I salute them in my every waking breath –
mothers and grandmothers who made a stand
against slavery, against the whip hand.

Hard times again, a different song of fear,
a different whip, the same indifferent face.
We track them through the archives silting dust:
in photographs, in newsprint yellowing in drawers –
undaunted grandmothers, mothers of the poor,
the ones who raised their voices to be heard,
spat on, slagged off and slandered by the mob
they louder spoke for every silenced voice,
for the lost and broken sisters in their sad haunts.

Sometimes on the city’s granite quays
we sense them in the river’s lonely prayers.
They reach between the future and the past
their work-worn hands across from there to here.
They watch their daughters dancing out their fate
under the waxing or under the waning moon:
stars in their courses, wise bringers of dream.
They will not let us rest – they need us now
as much as we need them, to show the way.

Community activist and IWWU commemorative committee member Rita Fagan also gave a rendition of the Laundry Workers’ Song.

“The significant contribution of many Irish women has frequently been sidelined in our history,” said MacCurtain at the event. “The Irish Women Workers’ Union is an example. Initiatives such as the one today serve to remind us all of the central role played by women generally and, in particular, the membership of the IWWU in the 1913 lockout.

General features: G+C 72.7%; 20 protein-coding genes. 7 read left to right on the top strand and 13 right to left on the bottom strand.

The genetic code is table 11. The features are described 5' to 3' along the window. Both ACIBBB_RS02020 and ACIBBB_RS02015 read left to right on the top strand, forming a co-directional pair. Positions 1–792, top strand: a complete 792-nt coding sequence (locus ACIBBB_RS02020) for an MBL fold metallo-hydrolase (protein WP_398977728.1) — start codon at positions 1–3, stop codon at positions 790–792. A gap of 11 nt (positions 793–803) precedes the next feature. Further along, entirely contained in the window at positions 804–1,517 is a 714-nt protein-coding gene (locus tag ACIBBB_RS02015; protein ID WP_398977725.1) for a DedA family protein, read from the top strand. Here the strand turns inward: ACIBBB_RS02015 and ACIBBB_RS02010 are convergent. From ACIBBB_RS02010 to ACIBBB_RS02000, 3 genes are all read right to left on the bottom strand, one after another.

The union played a key role in the events of 100 years ago, not only standing up for their own right to organise in the pursuit of better pay and working conditions but also, in many cases, working tirelessly to support others in their fight.

“Women like Delia Larkin, Hanna Sheehy Skeffington, Louie Bennet, Helena Molony, Mary Galway, Rosie Hackett and a host of others have become part of the school curriculum because other women will not let them be forgotten. Jackie McKenna’s plaque will ensure we continue to remember these and other women and establish them in the mainstream rather than the margins.”

Also speaking at the event SIPTU President Jack O’Connor said that: “The decision by three young women, members of the women workers branch of the ITGWU (which later became the Irish Women Workers’ Union) to refuse to take off their union badge while at work in Jacobs Biscuits played a significant role in the decision by Dublin employers to enforce the Lockout.

“It is important to commemorate their role and that of the women who came after them in the union and the wider labour movement in Ireland. Today, more than half of those in Irish trade unions are women. The struggle for decent working conditions for Irish women is far from over. But we could not have come this far without the heroic contribution of our sisters in the Irish Women Workers Union.”